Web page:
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Manufacturing Technology Centre permanently implements four-day work week

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Half of employees report higher productivity with new arrangement

The Manufacturing Technology Centre (MTC) has just announced a decision to implement a four-day work week for its 820 employees with no reduction in salary.

Following a large-scale, two-year trial the company took the decision in response to positive employee feedback. According to a staff survey:

  • 83% of employees reported that they were happier
  • 50% of employees felt that they were more productive
  • 42% reported increased energy levels
  • 40% experienced better mental health

According to MTC’s calculations, the new flexible working arrangement will save 664 tonnes of carbon each year, helping the company meet its sustainability goals.

The trial began in April 2020 and gave 615 employees across the organisation a variety of  flexible working arrangements – one of which was a four-day week.

Alongside the employee feedback, Loughborough University conducted a separate external evaluation and found that employees felt “overwhelmingly positive” about the arrangement and that it was also a very attractive feature for new recruits.

MTC will now work with various industrial partners, including Rolls-Royce, Siemens, and Meggitt, to share their data and lessons learnt from the trial.

Vicki Sanderson, HR Director at the Manufacturing Technology Centre, said: “We’ve been operating flexible working patterns since April 2018, but employee engagement surveys have shown that staff wanted to extend this further.”

“We explored a range of options, including researching what was important for Millennials and Generation Z, as 79% of our workforce fall into these categories. Work-life balance was the priority, and our survey results reflected this.”

“The positive impact on staff was evident. After 12 months of the trial, 96% wanted the Fully Flexible Working Week to be adopted permanently, and these changes have had a direct impact on improving the mental and physical wellbeing of our employees, while improving business productivity.”

“We know that in manufacturing especially, it’s very difficult for some roles to be offered flexibly, for example, the opportunity for more home working. But other ways to do this should be considered, and our study has proved this is possible,” said Sanderson.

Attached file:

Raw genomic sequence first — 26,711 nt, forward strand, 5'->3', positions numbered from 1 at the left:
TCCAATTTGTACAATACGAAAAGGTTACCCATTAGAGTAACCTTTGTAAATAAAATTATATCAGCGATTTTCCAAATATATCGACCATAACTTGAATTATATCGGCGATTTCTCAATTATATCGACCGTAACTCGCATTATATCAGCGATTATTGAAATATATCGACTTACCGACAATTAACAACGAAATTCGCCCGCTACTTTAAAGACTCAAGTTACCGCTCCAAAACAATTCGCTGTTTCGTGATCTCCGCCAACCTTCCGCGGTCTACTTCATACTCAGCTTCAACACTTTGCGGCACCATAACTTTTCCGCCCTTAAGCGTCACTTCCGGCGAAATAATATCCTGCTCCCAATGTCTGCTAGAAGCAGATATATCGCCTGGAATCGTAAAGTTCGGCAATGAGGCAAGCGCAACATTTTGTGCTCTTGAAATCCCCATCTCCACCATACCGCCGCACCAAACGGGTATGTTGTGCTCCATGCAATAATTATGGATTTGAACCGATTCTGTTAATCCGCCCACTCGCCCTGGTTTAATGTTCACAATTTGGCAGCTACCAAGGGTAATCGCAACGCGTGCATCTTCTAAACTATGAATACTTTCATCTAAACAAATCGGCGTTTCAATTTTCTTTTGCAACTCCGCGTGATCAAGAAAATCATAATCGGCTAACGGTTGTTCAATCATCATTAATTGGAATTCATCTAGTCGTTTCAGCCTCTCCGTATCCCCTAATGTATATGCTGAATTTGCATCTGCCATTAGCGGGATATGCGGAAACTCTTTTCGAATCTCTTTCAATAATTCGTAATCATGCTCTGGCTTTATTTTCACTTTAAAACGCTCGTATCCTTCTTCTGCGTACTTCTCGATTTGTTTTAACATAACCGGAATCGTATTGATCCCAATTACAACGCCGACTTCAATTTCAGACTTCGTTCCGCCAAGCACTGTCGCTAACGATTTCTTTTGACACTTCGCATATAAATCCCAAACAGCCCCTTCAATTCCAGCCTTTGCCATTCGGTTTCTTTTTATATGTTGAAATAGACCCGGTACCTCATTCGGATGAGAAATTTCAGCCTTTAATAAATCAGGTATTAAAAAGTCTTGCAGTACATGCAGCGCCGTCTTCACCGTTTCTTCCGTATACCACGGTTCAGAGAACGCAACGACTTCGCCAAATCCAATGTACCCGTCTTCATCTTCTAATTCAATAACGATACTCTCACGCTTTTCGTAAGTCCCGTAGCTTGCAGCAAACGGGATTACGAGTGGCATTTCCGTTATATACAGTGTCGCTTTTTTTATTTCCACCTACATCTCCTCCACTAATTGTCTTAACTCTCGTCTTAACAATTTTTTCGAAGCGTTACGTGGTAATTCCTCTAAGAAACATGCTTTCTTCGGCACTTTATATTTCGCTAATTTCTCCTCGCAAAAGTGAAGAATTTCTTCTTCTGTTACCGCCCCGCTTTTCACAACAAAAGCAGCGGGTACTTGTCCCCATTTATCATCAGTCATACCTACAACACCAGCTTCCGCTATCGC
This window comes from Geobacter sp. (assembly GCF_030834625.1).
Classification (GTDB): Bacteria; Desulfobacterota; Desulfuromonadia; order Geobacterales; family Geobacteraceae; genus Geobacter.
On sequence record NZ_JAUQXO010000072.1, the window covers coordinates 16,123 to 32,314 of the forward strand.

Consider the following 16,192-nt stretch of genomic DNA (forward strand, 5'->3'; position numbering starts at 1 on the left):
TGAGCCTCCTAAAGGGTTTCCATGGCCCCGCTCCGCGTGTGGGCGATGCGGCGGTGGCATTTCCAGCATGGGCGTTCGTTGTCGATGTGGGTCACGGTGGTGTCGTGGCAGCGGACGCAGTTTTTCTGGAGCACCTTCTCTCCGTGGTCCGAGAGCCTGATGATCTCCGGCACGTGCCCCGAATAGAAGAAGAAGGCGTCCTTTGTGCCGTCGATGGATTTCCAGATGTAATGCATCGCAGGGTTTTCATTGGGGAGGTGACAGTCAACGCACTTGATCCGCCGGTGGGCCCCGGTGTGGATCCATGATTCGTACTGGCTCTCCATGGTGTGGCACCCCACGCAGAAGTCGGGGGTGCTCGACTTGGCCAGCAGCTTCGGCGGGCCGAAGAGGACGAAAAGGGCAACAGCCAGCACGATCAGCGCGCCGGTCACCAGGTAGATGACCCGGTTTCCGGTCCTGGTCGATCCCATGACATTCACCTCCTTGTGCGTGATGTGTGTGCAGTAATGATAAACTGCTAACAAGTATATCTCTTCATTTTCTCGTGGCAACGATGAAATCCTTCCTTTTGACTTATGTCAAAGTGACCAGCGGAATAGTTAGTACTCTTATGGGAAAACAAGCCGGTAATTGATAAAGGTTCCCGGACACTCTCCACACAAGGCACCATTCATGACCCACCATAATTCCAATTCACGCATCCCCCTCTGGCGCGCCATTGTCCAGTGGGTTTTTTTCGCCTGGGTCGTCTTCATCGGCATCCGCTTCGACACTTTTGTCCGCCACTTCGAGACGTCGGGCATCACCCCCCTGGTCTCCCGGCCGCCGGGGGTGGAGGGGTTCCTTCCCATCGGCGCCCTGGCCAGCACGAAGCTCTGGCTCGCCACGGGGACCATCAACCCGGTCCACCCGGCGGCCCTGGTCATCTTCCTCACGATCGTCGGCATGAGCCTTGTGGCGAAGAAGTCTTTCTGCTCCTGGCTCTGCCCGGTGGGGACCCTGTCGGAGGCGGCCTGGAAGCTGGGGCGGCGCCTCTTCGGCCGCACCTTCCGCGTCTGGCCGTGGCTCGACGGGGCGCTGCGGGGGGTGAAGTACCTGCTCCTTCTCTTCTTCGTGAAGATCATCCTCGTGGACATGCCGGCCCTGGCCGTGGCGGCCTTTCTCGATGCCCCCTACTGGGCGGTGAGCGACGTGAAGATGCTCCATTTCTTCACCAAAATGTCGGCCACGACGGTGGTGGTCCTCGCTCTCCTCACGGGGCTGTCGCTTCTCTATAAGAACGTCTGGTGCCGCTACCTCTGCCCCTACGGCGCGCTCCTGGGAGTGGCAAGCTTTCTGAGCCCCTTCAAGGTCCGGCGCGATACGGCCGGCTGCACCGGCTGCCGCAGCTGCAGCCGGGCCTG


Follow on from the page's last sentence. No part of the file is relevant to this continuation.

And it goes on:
Dr Clive Hickman OBE, Chief Executive of the Manufacturing Technology Centre, said: “Flexible working has been the norm at the MTC long before the pandemic, but employees told us there was more we could do. The result is our Fully Flexible Working Week, including a four-day week, which I’m proud to be making permanent. The MTC is striving to become the most attractive employer in the country, and this is a big step towards achieving that.”

Dr Ella-Mae Hubbard, Lecturer at Loughborough University and author of the external evaluation, said: “It is clear from our study that there are strong feelings about the trial. For the MTC employees, the reaction has been overwhelmingly positive and for newer members of staff, these new policies were one of the main reasons that they joined the MTC.”

Andrew Peters, Managing Director at Siemens Digital Industries Congleton, said: “Siemens AG quickly committed to a permanent hybrid way of working and while this has provided many of our employees more flexibility, the management of this change has been of critical importance.”

“Central to managing this has been lots of active listening, open communication, and empathetic leadership. We have taken an agile approach in making small changes, seeking lots of feedback from our employees before committing to bigger decisions. Alongside this, we are also dedicating more of our time to adapting and developing our culture.”

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